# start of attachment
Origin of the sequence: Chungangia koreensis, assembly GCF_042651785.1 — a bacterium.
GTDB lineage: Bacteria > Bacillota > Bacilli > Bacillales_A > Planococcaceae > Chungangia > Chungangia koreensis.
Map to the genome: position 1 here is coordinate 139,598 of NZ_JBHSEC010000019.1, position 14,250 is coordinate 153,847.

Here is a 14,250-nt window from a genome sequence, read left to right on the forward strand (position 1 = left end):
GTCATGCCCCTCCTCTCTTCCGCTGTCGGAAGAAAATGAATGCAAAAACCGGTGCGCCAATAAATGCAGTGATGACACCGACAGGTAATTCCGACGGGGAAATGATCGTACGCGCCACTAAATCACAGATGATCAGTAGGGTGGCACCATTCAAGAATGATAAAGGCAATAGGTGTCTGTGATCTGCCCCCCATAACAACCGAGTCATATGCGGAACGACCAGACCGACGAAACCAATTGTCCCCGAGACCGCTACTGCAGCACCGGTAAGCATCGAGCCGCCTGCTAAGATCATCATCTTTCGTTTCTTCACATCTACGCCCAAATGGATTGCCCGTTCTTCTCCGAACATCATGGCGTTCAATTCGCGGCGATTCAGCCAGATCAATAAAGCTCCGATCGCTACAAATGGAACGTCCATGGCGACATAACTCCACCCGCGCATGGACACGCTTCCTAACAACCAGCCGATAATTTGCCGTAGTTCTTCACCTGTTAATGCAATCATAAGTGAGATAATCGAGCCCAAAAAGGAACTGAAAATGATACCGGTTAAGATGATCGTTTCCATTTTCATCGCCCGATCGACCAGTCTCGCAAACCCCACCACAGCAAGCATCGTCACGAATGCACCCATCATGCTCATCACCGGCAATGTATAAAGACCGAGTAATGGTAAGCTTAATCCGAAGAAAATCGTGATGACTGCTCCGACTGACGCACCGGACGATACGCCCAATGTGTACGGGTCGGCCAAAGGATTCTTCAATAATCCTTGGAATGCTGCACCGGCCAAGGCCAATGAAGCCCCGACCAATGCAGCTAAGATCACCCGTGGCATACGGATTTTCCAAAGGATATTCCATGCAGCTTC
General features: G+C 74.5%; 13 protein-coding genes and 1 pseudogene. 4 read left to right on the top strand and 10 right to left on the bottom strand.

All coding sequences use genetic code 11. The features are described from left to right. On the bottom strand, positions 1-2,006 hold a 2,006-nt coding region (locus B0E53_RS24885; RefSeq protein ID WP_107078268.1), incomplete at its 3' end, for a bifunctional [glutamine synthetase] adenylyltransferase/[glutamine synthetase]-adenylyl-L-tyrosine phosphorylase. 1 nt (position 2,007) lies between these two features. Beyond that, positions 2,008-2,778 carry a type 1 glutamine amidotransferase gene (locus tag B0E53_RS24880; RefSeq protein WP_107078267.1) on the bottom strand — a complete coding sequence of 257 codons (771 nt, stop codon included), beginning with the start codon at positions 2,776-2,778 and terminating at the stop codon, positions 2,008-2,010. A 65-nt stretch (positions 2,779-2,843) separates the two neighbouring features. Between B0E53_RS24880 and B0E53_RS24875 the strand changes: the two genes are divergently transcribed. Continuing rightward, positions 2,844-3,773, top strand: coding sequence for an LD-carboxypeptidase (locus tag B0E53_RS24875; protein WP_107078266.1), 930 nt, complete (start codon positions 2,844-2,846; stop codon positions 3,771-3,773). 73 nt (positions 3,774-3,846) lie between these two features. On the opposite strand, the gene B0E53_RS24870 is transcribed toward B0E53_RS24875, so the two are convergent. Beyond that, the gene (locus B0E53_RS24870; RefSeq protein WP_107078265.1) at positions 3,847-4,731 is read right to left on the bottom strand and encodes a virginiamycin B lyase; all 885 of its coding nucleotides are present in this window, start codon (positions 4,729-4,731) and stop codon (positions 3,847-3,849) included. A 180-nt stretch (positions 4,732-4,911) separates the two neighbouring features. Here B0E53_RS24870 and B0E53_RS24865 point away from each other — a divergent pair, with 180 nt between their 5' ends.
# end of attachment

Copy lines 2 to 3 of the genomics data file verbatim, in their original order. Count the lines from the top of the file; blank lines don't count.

GTDB lineage: Bacteria > Bacillota > Bacilli > Bacillales_A > Planococcaceae > Chungangia > Chungangia koreensis.
Map to the genome: position 1 here is coordinate 139,598 of NZ_JBHSEC010000019.1, position 14,250 is coordinate 153,847.